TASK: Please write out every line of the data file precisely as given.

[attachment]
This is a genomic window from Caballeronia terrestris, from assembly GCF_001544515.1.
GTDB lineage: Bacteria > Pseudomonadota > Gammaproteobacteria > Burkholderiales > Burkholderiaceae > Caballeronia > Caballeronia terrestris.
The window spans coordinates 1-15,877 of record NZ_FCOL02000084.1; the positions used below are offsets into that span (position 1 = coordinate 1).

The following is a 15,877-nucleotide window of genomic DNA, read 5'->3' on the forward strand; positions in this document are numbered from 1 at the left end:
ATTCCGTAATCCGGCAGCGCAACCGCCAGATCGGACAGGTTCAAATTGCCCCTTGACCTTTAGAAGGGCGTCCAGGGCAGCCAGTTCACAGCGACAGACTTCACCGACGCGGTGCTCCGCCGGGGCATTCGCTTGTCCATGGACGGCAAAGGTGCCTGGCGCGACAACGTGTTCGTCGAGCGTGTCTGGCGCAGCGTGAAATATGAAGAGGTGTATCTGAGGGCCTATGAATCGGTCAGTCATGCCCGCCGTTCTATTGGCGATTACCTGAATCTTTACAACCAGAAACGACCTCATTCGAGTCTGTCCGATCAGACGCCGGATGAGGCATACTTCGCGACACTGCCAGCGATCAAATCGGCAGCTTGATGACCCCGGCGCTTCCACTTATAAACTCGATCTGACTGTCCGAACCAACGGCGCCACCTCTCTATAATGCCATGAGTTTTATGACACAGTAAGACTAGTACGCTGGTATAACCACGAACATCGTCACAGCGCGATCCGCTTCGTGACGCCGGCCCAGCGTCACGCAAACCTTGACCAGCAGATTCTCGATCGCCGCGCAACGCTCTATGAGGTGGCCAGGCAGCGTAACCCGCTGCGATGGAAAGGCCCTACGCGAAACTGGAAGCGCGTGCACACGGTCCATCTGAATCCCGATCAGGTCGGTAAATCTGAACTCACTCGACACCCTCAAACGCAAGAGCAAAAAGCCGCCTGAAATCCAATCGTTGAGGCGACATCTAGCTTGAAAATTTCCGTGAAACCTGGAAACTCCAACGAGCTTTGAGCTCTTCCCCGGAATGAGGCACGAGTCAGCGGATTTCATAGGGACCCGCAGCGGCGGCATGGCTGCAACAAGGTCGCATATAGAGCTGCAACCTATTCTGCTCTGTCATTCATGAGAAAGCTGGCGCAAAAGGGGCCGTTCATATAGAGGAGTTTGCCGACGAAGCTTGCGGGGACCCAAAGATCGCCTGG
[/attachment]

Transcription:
This is a genomic window from Caballeronia terrestris, from assembly GCF_001544515.1.
GTDB lineage: Bacteria > Pseudomonadota > Gammaproteobacteria > Burkholderiales > Burkholderiaceae > Caballeronia > Caballeronia terrestris.
The window spans coordinates 1-15,877 of record NZ_FCOL02000084.1; the positions used below are offsets into that span (position 1 = coordinate 1).

The following is a 15,877-nucleotide window of genomic DNA, read 5'->3' on the forward strand; positions in this document are numbered from 1 at the left end:
ATTCCGTAATCCGGCAGCGCAACCGCCAGATCGGACAGGTTCAAATTGCCCCTTGACCTTTAGAAGGGCGTCCAGGGCAGCCAGTTCACAGCGACAGACTTCACCGACGCGGTGCTCCGCCGGGGCATTCGCTTGTCCATGGACGGCAAAGGTGCCTGGCGCGACAACGTGTTCGTCGAGCGTGTCTGGCGCAGCGTGAAATATGAAGAGGTGTATCTGAGGGCCTATGAATCGGTCAGTCATGCCCGCCGTTCTATTGGCGATTACCTGAATCTTTACAACCAGAAACGACCTCATTCGAGTCTGTCCGATCAGACGCCGGATGAGGCATACTTCGCGACACTGCCAGCGATCAAATCGGCAGCTTGATGACCCCGGCGCTTCCACTTATAAACTCGATCTGACTGTCCGAACCAACGGCGCCACCTCTCTATAATGCCATGAGTTTTATGACACAGTAAGACTAGTACGCTGGTATAACCACGAACATCGTCACAGCGCGATCCGCTTCGTGACGCCGGCCCAGCGTCACGCAAACCTTGACCAGCAGATTCTCGATCGCCGCGCAACGCTCTATGAGGTGGCCAGGCAGCGTAACCCGCTGCGATGGAAAGGCCCTACGCGAAACTGGAAGCGCGTGCACACGGTCCATCTGAATCCCGATCAGGTCGGTAAATCTGAACTCACTCGACACCCTCAAACGCAAGAGCAAAAAGCCGCCTGAAATCCAATCGTTGAGGCGACATCTAGCTTGAAAATTTCCGTGAAACCTGGAAACTCCAACGAGCTTTGAGCTCTTCCCCGGAATGAGGCACGAGTCAGCGGATTTCATAGGGACCCGCAGCGGCGGCATGGCTGCAACAAGGTCGCATATAGAGCTGCAACCTATTCTGCTCTGTCATTCATGAGAAAGCTGGCGCAAAAGGGGCCGTTCATATAGAGGAGTTTGCCGACGAAGCTTGCGGGGACCCAAAGATCGCCTGG